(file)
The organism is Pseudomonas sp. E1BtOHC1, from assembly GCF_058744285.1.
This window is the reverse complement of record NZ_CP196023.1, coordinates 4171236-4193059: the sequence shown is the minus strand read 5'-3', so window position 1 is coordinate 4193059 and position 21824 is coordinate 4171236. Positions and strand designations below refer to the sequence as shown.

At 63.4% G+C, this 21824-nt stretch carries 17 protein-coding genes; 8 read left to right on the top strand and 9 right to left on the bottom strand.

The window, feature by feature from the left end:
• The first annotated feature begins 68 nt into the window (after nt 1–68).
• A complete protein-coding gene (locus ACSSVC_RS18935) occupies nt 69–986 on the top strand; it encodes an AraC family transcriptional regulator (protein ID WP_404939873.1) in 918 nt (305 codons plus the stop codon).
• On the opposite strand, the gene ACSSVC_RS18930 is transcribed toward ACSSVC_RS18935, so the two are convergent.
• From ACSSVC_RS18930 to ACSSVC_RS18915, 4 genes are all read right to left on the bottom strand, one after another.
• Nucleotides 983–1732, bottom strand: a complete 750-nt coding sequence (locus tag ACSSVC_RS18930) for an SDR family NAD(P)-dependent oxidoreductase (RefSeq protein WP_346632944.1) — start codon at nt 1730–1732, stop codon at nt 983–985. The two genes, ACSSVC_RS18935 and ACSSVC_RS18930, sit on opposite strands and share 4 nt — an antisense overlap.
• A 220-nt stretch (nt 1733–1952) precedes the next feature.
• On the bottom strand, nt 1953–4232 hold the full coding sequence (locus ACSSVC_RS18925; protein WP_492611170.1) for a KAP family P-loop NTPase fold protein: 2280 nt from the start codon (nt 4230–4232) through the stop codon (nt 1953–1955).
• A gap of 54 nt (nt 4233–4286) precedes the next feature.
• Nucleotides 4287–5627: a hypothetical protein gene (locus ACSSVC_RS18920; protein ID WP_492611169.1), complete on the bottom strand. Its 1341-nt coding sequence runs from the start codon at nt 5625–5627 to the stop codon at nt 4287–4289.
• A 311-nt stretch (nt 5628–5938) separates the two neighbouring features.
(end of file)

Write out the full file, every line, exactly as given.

The organism is Pseudomonas sp. E1BtOHC1, from assembly GCF_058744285.1.
This window is the reverse complement of record NZ_CP196023.1, coordinates 4171236-4193059: the sequence shown is the minus strand read 5'-3', so window position 1 is coordinate 4193059 and position 21824 is coordinate 4171236. Positions and strand designations below refer to the sequence as shown.

At 63.4% G+C, this 21824-nt stretch carries 17 protein-coding genes; 8 read left to right on the top strand and 9 right to left on the bottom strand.

The window, feature by feature from the left end:
• The first annotated feature begins 68 nt into the window (after nt 1–68).
• A complete protein-coding gene (locus ACSSVC_RS18935) occupies nt 69–986 on the top strand; it encodes an AraC family transcriptional regulator (protein ID WP_404939873.1) in 918 nt (305 codons plus the stop codon).
• On the opposite strand, the gene ACSSVC_RS18930 is transcribed toward ACSSVC_RS18935, so the two are convergent.
• From ACSSVC_RS18930 to ACSSVC_RS18915, 4 genes are all read right to left on the bottom strand, one after another.
• Nucleotides 983–1732, bottom strand: a complete 750-nt coding sequence (locus tag ACSSVC_RS18930) for an SDR family NAD(P)-dependent oxidoreductase (RefSeq protein WP_346632944.1) — start codon at nt 1730–1732, stop codon at nt 983–985. The two genes, ACSSVC_RS18935 and ACSSVC_RS18930, sit on opposite strands and share 4 nt — an antisense overlap.
• A 220-nt stretch (nt 1733–1952) precedes the next feature.
• On the bottom strand, nt 1953–4232 hold the full coding sequence (locus ACSSVC_RS18925; protein WP_492611170.1) for a KAP family P-loop NTPase fold protein: 2280 nt from the start codon (nt 4230–4232) through the stop codon (nt 1953–1955).
• A gap of 54 nt (nt 4233–4286) precedes the next feature.
• Nucleotides 4287–5627: a hypothetical protein gene (locus ACSSVC_RS18920; protein ID WP_492611169.1), complete on the bottom strand. Its 1341-nt coding sequence runs from the start codon at nt 5625–5627 to the stop codon at nt 4287–4289.
• A 311-nt stretch (nt 5628–5938) separates the two neighbouring features.